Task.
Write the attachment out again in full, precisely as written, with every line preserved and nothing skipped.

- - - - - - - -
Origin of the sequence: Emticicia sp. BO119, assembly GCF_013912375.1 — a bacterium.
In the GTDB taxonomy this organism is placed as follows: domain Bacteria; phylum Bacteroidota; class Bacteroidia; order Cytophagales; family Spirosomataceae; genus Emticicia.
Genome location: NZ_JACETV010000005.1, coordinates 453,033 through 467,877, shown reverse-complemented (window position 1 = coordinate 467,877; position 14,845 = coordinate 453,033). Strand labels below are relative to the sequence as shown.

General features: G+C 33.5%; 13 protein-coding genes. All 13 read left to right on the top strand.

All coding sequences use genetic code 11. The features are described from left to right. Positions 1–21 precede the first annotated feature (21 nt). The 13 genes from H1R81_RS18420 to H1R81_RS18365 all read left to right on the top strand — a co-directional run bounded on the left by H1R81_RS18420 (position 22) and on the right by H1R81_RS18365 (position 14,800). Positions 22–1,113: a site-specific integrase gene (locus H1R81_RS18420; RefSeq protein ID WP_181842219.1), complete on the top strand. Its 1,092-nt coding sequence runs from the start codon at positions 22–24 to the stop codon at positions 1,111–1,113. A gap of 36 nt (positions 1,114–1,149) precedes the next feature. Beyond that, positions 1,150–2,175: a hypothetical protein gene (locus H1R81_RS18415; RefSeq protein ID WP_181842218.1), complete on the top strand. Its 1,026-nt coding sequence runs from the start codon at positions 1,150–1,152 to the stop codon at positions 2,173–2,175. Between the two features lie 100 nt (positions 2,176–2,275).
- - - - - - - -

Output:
Origin of the sequence: Emticicia sp. BO119, assembly GCF_013912375.1 — a bacterium.
In the GTDB taxonomy this organism is placed as follows: domain Bacteria; phylum Bacteroidota; class Bacteroidia; order Cytophagales; family Spirosomataceae; genus Emticicia.
Genome location: NZ_JACETV010000005.1, coordinates 453,033 through 467,877, shown reverse-complemented (window position 1 = coordinate 467,877; position 14,845 = coordinate 453,033). Strand labels below are relative to the sequence as shown.

General features: G+C 33.5%; 13 protein-coding genes. All 13 read left to right on the top strand.

All coding sequences use genetic code 11. The features are described from left to right. Positions 1–21 precede the first annotated feature (21 nt). The 13 genes from H1R81_RS18420 to H1R81_RS18365 all read left to right on the top strand — a co-directional run bounded on the left by H1R81_RS18420 (position 22) and on the right by H1R81_RS18365 (position 14,800). Positions 22–1,113: a site-specific integrase gene (locus H1R81_RS18420; RefSeq protein ID WP_181842219.1), complete on the top strand. Its 1,092-nt coding sequence runs from the start codon at positions 22–24 to the stop codon at positions 1,111–1,113. A gap of 36 nt (positions 1,114–1,149) precedes the next feature. Beyond that, positions 1,150–2,175: a hypothetical protein gene (locus H1R81_RS18415; RefSeq protein ID WP_181842218.1), complete on the top strand. Its 1,026-nt coding sequence runs from the start codon at positions 1,150–1,152 to the stop codon at positions 2,173–2,175. Between the two features lie 100 nt (positions 2,176–2,275).